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Chip-seal work is messy, but saves money

I wondering if you can shed any light on the process of “chip seal?” Most routes in west Medford are covered with gravel, and I may not be the only one with a broken windshield! I am guessing it is not very favored by cyclists either.

— J.C., via email

We feel your pain, J.C. The chip seal project in west Medford is a dusty, gravelly mess, and the hot, smoky air makes it seem even worse.

But Jackson County assures us they are saving a ton of money by using this technique to improve road surfaces.

“Chip sealing is the process of applying a layer of liquid asphalt to a roadway and then covering it up with (gravel),” according to a chip seal primer posted called “Chipseal Maintenance 101 on the county website at https://bit.ly/2LCj87g.

“While there can be a few days where this process looks pretty ‘rocky,’ the reality is we are performing a tried and true maintenance treatment which is extending the life of the roadway in the least expensive way possible,” the website says.

“Chip seals have been around for a long time — especially on county roads. And at a cost of about $26,000 per mile ... compared to a traditional 2-inch overlay of new asphaltic-concrete mix which can run over $250,000 for that same mile, the process of chip sealing is here to stay,” the site says.

The county chip seals about 70 miles of county roads each summer — and even more this summer — which is about 10 percent of the paved county road network. A chip seal treatment lasts about 10 years, the county says.

“Clearly there are some downsides to chip sealing ... the main one being the loose gravel,” the county says. “Yes, sometimes bicycle riders try to find alternate routes for a while, and all traffic should drive slower for a period of time until the road gets swept off following application.”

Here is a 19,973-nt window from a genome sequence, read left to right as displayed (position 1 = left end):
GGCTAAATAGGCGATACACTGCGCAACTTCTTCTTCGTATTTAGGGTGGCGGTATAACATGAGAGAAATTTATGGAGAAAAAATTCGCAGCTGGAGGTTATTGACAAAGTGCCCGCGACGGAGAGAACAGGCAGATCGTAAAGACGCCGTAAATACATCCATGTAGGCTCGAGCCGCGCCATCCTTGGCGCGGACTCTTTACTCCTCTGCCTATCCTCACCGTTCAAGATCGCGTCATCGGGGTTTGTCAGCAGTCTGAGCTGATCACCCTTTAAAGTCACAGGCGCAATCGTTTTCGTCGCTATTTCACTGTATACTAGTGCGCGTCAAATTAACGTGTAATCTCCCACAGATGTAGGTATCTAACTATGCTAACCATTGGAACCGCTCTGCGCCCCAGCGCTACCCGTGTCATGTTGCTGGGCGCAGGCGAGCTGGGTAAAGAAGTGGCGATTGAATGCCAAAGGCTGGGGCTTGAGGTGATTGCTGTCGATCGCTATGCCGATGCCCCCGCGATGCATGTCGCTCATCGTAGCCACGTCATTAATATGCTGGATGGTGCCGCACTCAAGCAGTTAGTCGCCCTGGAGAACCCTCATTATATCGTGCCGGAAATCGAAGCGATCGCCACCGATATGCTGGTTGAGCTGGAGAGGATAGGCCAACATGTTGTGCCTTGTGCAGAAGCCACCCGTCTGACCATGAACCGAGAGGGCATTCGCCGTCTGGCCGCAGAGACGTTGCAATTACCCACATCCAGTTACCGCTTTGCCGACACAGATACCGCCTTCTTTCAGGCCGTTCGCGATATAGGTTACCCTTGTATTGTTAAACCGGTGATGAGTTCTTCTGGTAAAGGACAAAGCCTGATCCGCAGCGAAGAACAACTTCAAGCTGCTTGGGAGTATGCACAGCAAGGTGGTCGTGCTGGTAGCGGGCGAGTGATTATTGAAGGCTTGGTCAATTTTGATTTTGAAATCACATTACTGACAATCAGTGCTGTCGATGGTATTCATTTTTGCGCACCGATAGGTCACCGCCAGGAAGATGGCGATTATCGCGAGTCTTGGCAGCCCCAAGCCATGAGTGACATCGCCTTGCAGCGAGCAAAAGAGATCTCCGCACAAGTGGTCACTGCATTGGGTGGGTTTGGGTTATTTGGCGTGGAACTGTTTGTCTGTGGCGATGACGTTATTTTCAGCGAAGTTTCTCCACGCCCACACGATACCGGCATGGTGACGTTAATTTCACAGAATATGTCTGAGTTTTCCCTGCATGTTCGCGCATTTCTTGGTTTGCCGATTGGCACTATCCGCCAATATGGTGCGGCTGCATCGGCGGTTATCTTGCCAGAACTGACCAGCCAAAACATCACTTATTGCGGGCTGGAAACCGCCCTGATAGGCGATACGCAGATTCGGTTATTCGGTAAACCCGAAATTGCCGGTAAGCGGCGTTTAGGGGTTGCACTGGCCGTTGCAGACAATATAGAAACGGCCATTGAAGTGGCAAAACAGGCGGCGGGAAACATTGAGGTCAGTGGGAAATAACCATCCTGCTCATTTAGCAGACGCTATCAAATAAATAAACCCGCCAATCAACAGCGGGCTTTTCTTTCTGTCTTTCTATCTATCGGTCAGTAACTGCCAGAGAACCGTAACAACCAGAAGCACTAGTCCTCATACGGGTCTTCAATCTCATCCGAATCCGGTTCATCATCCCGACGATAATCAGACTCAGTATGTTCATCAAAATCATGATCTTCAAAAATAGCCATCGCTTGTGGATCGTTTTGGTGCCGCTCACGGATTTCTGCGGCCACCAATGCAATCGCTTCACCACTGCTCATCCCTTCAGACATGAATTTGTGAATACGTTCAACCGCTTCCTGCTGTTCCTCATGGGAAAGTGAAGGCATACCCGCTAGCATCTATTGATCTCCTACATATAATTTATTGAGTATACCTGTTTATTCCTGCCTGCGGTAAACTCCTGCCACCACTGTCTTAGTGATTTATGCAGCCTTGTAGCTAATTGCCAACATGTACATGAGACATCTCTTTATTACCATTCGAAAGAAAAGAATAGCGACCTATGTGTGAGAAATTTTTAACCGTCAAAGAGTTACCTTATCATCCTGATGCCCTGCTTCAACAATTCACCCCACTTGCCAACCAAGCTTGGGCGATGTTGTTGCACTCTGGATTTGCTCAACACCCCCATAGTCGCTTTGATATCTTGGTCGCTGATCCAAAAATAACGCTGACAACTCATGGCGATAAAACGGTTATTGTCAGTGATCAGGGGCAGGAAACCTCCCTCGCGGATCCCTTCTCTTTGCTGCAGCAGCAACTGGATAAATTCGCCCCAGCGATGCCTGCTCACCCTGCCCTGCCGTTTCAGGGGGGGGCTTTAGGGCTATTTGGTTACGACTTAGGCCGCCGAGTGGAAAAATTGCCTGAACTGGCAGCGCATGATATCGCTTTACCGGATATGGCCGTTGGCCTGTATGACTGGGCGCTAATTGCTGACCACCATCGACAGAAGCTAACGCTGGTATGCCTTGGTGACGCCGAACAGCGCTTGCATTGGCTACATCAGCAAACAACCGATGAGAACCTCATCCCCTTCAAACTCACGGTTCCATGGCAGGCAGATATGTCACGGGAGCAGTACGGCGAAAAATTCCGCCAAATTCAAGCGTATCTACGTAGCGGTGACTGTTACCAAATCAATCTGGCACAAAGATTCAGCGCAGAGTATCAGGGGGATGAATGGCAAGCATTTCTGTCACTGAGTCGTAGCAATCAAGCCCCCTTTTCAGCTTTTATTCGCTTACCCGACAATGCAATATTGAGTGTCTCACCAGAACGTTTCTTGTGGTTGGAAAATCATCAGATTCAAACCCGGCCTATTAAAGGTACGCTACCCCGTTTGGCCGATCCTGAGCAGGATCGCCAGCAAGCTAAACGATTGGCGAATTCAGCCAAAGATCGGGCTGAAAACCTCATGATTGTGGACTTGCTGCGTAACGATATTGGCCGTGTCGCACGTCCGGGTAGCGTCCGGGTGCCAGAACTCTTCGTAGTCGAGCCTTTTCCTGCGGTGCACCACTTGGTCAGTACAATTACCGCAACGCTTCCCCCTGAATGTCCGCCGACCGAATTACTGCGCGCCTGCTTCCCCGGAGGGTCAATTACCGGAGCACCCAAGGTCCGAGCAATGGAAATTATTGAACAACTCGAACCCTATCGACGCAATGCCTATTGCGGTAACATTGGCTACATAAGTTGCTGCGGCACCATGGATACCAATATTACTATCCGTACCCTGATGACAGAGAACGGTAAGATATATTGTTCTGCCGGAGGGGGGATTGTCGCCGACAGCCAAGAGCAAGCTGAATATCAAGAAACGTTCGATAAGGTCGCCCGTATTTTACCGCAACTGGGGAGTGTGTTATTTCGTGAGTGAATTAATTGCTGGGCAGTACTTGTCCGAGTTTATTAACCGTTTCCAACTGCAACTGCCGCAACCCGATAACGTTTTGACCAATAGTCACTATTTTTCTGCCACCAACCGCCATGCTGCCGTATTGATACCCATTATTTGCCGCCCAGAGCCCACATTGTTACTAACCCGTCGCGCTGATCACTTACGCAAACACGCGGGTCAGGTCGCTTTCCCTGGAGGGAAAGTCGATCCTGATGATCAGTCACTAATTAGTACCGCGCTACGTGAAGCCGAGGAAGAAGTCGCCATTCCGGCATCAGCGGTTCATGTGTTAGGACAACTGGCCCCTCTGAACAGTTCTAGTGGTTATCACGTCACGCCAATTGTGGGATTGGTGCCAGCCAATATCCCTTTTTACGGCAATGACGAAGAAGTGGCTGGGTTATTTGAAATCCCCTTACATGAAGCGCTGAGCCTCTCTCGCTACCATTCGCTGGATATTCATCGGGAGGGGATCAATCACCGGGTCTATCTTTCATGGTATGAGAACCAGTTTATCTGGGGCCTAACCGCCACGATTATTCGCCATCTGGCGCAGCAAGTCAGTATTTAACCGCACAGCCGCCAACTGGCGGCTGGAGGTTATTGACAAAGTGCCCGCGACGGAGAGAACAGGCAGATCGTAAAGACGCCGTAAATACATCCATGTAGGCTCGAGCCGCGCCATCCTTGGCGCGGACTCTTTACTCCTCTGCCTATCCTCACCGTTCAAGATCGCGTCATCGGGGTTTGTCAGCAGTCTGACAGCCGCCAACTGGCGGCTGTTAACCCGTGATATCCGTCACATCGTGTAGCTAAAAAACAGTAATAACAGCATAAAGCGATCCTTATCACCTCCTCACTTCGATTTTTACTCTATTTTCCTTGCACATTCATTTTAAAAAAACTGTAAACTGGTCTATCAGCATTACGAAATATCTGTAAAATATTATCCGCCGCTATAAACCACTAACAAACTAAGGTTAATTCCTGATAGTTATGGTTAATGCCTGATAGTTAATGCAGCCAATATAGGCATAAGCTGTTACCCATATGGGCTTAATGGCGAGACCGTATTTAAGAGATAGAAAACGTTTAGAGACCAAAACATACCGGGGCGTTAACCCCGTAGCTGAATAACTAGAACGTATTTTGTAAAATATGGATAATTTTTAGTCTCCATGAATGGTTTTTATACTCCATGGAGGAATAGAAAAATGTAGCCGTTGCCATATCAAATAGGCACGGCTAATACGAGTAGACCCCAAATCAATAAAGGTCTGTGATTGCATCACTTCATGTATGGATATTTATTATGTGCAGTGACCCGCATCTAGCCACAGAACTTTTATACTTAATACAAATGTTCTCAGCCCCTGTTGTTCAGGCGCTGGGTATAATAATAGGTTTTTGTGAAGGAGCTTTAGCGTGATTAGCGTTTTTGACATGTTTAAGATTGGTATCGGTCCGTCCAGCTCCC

This year the county is chip sealing roads from Eagle Point to near Jacksonville and Ashland. “When we get the chip sealing complete on roads, we will then return to all these areas with a different process and apply a ‘fog seal’ over the top,” the county says. “This helps bind the remaining rock to the surface just a bit better to get the maximum benefit. Soon after, we will paint new stripes on the road and it will be good to go.”

For a list of roads being chip sealed this year, the county has a pdf on its website called “Where will we be chip sealing the summer of 2018?” See it at https://bit.ly/2mKrFqk.

Send questions to “Since You Asked,” Mail Tribune Newsroom, P.O. Box 1108, Medford, OR 97501; by fax to 541-776-4376; or by email to youasked@rosebudmedia.com. We’re sorry, but the volume of questions received prevents us from answering all of them.

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